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Monday, 01 March 2021

Exploring Amsterdam and its ‘Big Three’ Museums - Page 4

Written by Russ and Emily Firlik
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2. There were no beggars, panhandlers, or dog poop - We only spotted one homeless person, and not badly dressed, on the streets of Amsterdam. In fact, we only saw four dogs this entire time. There are no cats on the street, very few motorcycles, although some noise eminated from the moped motors. We also noticed many BMW’s, a few Mercedes, one Aston Martin, a couple of Porsches.


3. We learned to be very careful crossing streets and tram lines. The trams have their rights, the bikes have their rights and autos, coaches, city buses have theirs. For us pedestrians, however, we had to be vigilant to stop and look constantly both ways. In addition, we still had to watch out for the bikes coming in both directions on their red brick lanes which were sometimes a larger area than the sidewalks. The cycle lanes have an excellent infrastructure with white lines, cycle signs and dedicated traffic lights. Given that the trams can’t be steered, we had to listen for their rattle and stay clear as well. We observed that bicycle riders travel at a very fast pace and frequently jump red lights and ride on sidewalks. This was not England's Oxford or Cambridge riding where bikes travel at a leisurely pace moving ever so slowly with their baskets on the front handle bars and gently ringing their bells to notify you that they are near you. No, No, in Amsterdam you better watch out because the bikes are coming with an undetermined speed. They are all going someplace special! If you happen to unfortunately be on their bike lane you will hear a ghastly horn sound that makes you look like a fool!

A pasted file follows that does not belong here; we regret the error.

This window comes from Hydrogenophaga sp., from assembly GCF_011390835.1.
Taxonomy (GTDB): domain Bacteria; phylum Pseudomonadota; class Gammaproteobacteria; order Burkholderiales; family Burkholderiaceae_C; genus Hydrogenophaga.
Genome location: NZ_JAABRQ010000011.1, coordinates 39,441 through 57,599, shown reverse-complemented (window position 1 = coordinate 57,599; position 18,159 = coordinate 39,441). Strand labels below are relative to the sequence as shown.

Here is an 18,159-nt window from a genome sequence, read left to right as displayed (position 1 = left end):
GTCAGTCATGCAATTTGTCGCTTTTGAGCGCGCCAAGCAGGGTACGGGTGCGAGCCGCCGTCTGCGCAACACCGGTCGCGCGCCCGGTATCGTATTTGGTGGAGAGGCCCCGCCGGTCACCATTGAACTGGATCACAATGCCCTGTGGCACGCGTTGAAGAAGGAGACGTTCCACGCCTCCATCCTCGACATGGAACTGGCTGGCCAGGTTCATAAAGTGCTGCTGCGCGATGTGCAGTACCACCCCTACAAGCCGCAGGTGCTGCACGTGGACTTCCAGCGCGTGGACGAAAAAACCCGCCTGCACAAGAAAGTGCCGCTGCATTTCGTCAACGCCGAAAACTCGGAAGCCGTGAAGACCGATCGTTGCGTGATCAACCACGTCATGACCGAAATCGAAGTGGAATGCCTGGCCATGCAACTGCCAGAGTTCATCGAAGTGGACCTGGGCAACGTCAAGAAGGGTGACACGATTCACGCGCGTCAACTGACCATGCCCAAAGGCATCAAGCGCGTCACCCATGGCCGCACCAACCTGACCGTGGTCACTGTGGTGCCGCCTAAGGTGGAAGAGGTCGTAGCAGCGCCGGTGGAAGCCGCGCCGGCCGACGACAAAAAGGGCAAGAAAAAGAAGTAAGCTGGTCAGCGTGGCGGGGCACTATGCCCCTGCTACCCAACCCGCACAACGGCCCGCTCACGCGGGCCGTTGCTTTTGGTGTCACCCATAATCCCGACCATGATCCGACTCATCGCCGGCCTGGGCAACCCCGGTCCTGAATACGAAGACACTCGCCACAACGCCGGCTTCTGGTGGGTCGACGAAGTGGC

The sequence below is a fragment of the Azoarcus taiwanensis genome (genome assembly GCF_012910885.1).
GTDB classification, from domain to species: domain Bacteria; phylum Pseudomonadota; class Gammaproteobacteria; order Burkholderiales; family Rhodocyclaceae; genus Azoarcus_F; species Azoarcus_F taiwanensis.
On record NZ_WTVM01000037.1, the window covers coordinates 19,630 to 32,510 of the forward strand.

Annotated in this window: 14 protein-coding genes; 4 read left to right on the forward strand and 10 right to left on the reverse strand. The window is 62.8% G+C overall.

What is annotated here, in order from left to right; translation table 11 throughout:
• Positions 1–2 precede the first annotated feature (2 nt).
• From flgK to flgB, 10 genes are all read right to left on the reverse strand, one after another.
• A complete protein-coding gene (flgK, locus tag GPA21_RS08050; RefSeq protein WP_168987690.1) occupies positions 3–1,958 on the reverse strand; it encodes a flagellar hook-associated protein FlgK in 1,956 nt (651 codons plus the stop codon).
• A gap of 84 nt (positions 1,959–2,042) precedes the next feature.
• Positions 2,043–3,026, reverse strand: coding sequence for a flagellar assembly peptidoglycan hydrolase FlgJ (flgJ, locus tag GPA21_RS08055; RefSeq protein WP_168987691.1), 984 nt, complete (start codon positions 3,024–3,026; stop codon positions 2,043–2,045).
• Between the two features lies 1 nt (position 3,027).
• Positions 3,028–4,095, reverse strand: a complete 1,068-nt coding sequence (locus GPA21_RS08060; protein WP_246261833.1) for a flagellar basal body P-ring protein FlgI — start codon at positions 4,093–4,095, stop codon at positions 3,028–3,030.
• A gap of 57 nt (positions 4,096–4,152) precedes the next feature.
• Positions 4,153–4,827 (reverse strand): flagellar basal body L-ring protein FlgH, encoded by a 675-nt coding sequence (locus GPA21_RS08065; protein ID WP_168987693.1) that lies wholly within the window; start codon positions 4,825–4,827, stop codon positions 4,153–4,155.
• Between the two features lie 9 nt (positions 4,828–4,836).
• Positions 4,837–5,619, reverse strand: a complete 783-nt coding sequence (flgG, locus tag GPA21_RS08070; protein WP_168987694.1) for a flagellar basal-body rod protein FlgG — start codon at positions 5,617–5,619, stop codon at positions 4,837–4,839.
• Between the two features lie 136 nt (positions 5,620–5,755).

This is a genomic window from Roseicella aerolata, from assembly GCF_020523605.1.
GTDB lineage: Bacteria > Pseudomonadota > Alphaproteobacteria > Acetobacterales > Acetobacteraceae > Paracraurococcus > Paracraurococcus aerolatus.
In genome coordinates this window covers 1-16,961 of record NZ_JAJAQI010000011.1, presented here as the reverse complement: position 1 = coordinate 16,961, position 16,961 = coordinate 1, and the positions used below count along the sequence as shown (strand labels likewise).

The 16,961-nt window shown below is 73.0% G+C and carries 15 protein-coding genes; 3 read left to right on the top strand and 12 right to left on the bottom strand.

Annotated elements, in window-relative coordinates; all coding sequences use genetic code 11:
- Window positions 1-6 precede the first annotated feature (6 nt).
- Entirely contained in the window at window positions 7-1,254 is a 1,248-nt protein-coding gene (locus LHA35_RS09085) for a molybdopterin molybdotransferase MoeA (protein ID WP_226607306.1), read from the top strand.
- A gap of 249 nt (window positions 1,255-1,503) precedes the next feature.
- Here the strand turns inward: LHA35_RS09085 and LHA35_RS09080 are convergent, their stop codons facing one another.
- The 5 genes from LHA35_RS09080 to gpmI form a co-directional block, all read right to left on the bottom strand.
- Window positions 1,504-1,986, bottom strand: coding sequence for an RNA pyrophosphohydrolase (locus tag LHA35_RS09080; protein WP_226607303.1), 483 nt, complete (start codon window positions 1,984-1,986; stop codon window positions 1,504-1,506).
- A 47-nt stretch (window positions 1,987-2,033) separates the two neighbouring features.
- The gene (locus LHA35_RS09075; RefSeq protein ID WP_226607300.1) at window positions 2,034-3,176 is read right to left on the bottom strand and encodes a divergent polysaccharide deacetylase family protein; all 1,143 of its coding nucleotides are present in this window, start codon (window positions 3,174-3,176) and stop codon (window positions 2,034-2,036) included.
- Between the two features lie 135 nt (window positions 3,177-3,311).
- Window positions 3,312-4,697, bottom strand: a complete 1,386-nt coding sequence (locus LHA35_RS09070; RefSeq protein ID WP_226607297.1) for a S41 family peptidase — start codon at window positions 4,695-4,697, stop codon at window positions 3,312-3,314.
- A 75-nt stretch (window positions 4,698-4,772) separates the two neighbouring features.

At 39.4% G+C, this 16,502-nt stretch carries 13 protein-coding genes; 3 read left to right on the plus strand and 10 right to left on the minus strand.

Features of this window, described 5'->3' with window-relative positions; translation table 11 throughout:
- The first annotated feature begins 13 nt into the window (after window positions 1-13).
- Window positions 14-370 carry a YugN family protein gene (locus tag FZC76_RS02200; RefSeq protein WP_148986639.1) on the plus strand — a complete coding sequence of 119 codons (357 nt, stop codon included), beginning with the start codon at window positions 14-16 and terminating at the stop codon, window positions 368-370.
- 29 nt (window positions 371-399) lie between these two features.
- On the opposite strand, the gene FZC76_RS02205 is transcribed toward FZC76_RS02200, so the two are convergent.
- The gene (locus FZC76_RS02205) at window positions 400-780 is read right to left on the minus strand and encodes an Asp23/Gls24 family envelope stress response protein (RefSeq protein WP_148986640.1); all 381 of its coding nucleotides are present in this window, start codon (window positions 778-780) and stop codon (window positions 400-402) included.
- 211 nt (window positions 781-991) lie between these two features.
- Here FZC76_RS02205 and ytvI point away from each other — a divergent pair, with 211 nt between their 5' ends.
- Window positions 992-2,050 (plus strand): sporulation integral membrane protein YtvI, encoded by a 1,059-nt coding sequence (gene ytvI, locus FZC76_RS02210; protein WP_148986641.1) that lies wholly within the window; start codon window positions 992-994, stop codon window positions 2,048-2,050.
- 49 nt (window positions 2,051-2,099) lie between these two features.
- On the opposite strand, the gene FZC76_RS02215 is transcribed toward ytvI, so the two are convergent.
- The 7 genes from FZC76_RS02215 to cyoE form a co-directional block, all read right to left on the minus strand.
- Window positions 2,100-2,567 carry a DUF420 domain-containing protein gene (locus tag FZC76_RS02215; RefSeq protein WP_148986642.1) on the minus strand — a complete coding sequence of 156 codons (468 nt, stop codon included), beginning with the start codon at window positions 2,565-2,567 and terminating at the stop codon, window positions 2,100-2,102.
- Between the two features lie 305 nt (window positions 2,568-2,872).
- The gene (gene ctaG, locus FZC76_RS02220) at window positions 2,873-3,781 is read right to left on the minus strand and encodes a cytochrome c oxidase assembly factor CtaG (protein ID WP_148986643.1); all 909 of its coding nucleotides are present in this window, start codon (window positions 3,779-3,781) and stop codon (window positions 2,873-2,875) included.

Nonetheless, Amsterdam is a city that everyone must see in their lifetime. It is different from our many visits to Venice, but with the same type of buildings. That is, all the buildings in both cities are on wooden or concrete beams that force the building to stand together next to each other. Some end buildings are tilted badly due to the beams shifting or sinking. Some beams are sunk at 54 feet in the marshy soil. Amsterdam does not have to worry about flooding as Venice does because of its dyke system. Interestingly, during the summer the canals are frequently drained to clean them. In fact, there are swimming trials and meets in the cleaned canals. The point being, the canals are very clean in the summer.


These are merely our observations as slow travelers on a fixed budget. The museums were fantastic, the people very friendly, polite, and everyone spoke English. The spiritual beauty of the canal buildings and the cultural attractions made Amsterdam one our most favorite cities.


©Russ and Emily Firlik, “Nothing without Joy!”


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Last modified on Monday, 01 March 2021

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